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Wouldn't various A/F ratio problems such as vacuum leaks, low fuel pressure or clogged injectors cause a constant adjustment to fuel trims, first via STFT and then to LTFT? For example, if there is a air / vacuum leak significant enough to cause noticable idle problems wouldn't that cause a more or less constant attempt by the computer to compensate by adding fuel, even at idle?

  • The computer is going to try and compensate, but most of the time the leak creates too much of a lean condition for it to compensate. Or, the computer is maxed out in trying to compensate. I don't have an exact answer for you ... I'll have to look at my fuel injection books to maybe come up with a coherent answer. Maybe someone else can help you better in the mean time. – Pᴀᴜʟsᴛᴇʀ2 Oct 26 '15 at 0:07
  • @Paulster2 So if I'm seeing both trims staying at zero except under medium to heavy acceleration ( and then only going up to 14.5% while heavy load and acceleration are maintained ) then my idle problem probably doesn't have anything to do with A/F I'm assuming. – Robert S. Barnes Oct 26 '15 at 5:19
  • I would think that's the case. Sounds like @vini_i has a handle on your main question for you. – Pᴀᴜʟsᴛᴇʀ2 Oct 26 '15 at 22:40
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You have hit the nail on the head.

When the car is in closed loop, this part is important, the fuel trims reflect the current A/F ratio. When a vacuum leak develops, first the car will compensate withe the sort term fuel trims. When the STFT stay high long enough (every car is different) they will cause the LTFT to drift.

Current fuel systems are so tight that inducing even the slightest leak will be reflected first by the STFT and then by the LTFT even at idle. This is actually a great test to see if a car is in fuel control. Induce a vacuum leak while watching the fuel trims they should climb. Then using propane, induce some in to the system and the fuel trims should fall.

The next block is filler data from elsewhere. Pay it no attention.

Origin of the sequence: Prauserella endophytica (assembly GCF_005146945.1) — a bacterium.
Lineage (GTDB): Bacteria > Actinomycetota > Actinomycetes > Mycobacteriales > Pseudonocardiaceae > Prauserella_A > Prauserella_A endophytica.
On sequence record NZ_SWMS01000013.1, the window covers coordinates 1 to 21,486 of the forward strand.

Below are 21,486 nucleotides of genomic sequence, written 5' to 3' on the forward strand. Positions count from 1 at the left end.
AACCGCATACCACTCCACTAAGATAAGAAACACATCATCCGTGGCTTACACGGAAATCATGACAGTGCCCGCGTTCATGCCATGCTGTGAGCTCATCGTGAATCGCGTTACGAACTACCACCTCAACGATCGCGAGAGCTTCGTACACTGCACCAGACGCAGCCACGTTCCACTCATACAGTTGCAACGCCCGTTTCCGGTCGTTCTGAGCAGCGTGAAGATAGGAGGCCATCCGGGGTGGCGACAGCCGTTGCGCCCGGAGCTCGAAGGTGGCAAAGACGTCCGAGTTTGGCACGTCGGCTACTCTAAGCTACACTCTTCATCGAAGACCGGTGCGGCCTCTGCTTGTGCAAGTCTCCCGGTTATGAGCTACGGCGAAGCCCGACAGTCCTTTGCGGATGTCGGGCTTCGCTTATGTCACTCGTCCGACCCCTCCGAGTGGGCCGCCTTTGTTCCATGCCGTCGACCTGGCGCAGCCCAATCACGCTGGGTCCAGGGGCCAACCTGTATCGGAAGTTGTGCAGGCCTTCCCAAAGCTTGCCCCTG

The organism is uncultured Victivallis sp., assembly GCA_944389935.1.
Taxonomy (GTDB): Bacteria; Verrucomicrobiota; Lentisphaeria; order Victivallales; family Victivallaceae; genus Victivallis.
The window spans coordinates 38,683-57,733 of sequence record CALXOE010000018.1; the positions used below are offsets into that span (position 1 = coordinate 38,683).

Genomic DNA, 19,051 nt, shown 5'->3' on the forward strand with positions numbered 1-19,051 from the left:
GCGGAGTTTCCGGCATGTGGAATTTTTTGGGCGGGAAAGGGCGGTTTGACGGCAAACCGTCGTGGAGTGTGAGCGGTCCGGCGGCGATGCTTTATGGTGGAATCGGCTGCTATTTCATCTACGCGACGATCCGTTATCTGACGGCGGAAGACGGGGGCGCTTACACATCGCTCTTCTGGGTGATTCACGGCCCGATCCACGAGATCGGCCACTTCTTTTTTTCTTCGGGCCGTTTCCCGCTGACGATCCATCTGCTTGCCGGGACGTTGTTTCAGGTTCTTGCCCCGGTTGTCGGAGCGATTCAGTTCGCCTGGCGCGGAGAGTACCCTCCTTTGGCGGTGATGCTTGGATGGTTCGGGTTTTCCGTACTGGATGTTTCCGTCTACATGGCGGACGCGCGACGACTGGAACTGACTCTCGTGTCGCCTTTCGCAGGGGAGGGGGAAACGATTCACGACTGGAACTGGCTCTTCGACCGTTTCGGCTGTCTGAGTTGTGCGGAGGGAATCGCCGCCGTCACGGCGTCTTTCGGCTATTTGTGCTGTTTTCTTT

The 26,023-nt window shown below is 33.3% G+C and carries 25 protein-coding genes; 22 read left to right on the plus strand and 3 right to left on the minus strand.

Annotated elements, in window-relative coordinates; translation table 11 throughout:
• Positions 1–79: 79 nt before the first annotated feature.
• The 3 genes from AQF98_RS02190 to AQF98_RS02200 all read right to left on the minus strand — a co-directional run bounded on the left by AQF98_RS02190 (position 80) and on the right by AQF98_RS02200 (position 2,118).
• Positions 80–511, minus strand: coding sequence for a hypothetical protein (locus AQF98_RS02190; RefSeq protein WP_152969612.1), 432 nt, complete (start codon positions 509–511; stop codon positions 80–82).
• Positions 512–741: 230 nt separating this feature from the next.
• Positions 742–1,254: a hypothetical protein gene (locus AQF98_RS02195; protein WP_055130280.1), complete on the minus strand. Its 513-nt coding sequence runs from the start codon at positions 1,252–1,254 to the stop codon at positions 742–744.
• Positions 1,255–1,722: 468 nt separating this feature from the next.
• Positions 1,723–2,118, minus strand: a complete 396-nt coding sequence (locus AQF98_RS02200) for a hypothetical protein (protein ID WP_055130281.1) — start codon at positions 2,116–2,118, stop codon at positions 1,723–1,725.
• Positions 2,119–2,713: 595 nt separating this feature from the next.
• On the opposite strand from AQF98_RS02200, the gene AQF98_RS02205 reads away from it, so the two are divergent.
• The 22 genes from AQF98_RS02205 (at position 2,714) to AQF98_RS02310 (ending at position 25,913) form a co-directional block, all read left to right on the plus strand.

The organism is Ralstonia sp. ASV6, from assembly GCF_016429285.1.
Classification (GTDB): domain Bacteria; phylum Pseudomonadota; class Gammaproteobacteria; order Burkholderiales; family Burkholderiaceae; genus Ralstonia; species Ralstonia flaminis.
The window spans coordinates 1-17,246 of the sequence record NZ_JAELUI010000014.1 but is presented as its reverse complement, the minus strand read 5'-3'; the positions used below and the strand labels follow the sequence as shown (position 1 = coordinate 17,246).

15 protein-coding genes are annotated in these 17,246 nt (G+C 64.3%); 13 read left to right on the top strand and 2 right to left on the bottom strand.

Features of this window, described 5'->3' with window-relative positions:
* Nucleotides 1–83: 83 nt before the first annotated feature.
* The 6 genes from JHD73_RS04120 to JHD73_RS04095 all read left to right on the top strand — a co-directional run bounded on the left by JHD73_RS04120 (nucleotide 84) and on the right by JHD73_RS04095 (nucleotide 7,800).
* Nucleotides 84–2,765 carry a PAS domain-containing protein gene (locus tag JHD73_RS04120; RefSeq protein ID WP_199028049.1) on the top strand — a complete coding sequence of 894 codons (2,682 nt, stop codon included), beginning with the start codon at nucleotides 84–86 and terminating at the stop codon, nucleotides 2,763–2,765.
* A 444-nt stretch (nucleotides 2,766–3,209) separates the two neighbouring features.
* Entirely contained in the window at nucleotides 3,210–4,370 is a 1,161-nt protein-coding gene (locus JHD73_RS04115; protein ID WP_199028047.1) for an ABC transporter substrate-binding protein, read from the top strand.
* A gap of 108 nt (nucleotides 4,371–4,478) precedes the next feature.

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It does to a certain point but it has to be limited to avoid engine damage.

The basics:

ECM first set it's base value let say 3.5ms. This is received from signals such Airmass, TPS, crankshaft position sensor etc. When both the long and short term fuel trim sit in they mid value 0% the injection pulse width is unmodified.

Changing conditions result in a different calculated engine load, the 3.5 ms base injection duration will reduce or increase. Oxygen sensor (O2) will fine tune this value depending on the various conditions through the STFT (short term fuel trim).

Most engines are design to run at stoichiometric ratio 14.7:1, that is 14.7 part of air to 1 part of fuel. This is the best ratio for clean emissions, one of the reasons why STFT even exist is to compensate for engine wear, altitude, climate and to a certain point problems in the engine.

Imagine the software in the ECM is design to set a min. base value of 2.5ms and maximum value of 4.5ms. If there is problem in the engine that will cause the injection value to either increase or decrease beyond this threshold a fault code 'mixture adaption value out range' will be logged. This is to simply prevent drive ability problems and engine damage.

You can't just keep on dumping more and more fuel if you have a vacuum leak for example. To much fuel will create bore wash (dry cylinder walls) which will lead to excessive oil consumption, residual fuel will ignite inside the CAT (catalytic converter) melting it down. This is already a case if you drive with a normal problematic engine for a period of time.

Hope that helps.

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    You might find your efforts more rewarded if you choose recent questions to answer, and also ones that have not been answered. – Solar Mike Aug 17 at 5:51
  • I would add one little nuance - engines don't actually run at stoichiometric, the computer constantly oscillates the mixture slightly above and below stoichiometric ( about +/- 2-3 % ) for the benefit of the different stages of the catalytic converter. – Robert S. Barnes Aug 19 at 11:52

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